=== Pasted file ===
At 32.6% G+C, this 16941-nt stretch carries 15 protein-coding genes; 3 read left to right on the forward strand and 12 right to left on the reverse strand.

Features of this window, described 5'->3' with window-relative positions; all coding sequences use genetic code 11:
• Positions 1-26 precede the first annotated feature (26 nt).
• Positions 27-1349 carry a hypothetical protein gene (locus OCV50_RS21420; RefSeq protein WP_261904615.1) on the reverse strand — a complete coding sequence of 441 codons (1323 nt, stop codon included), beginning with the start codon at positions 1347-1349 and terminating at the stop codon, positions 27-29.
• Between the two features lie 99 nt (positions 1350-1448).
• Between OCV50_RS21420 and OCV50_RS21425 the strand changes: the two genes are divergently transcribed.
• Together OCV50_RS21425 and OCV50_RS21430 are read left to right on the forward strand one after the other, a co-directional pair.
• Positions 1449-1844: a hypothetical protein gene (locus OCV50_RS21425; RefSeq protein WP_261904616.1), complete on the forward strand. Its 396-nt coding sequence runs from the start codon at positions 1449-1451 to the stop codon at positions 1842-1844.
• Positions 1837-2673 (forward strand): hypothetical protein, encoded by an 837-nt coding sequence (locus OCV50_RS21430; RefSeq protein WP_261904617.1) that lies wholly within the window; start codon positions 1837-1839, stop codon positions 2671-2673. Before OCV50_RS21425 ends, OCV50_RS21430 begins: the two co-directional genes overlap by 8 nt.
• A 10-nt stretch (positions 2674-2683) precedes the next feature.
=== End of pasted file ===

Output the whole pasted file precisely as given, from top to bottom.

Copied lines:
At 32.6% G+C, this 16941-nt stretch carries 15 protein-coding genes; 3 read left to right on the forward strand and 12 right to left on the reverse strand.

Features of this window, described 5'->3' with window-relative positions; all coding sequences use genetic code 11:
• Positions 1-26 precede the first annotated feature (26 nt).
• Positions 27-1349 carry a hypothetical protein gene (locus OCV50_RS21420; RefSeq protein WP_261904615.1) on the reverse strand — a complete coding sequence of 441 codons (1323 nt, stop codon included), beginning with the start codon at positions 1347-1349 and terminating at the stop codon, positions 27-29.
• Between the two features lie 99 nt (positions 1350-1448).
• Between OCV50_RS21420 and OCV50_RS21425 the strand changes: the two genes are divergently transcribed.
• Together OCV50_RS21425 and OCV50_RS21430 are read left to right on the forward strand one after the other, a co-directional pair.
• Positions 1449-1844: a hypothetical protein gene (locus OCV50_RS21425; RefSeq protein WP_261904616.1), complete on the forward strand. Its 396-nt coding sequence runs from the start codon at positions 1449-1451 to the stop codon at positions 1842-1844.
• Positions 1837-2673 (forward strand): hypothetical protein, encoded by an 837-nt coding sequence (locus OCV50_RS21430; RefSeq protein WP_261904617.1) that lies wholly within the window; start codon positions 1837-1839, stop codon positions 2671-2673. Before OCV50_RS21425 ends, OCV50_RS21430 begins: the two co-directional genes overlap by 8 nt.
• A 10-nt stretch (positions 2674-2683) precedes the next feature.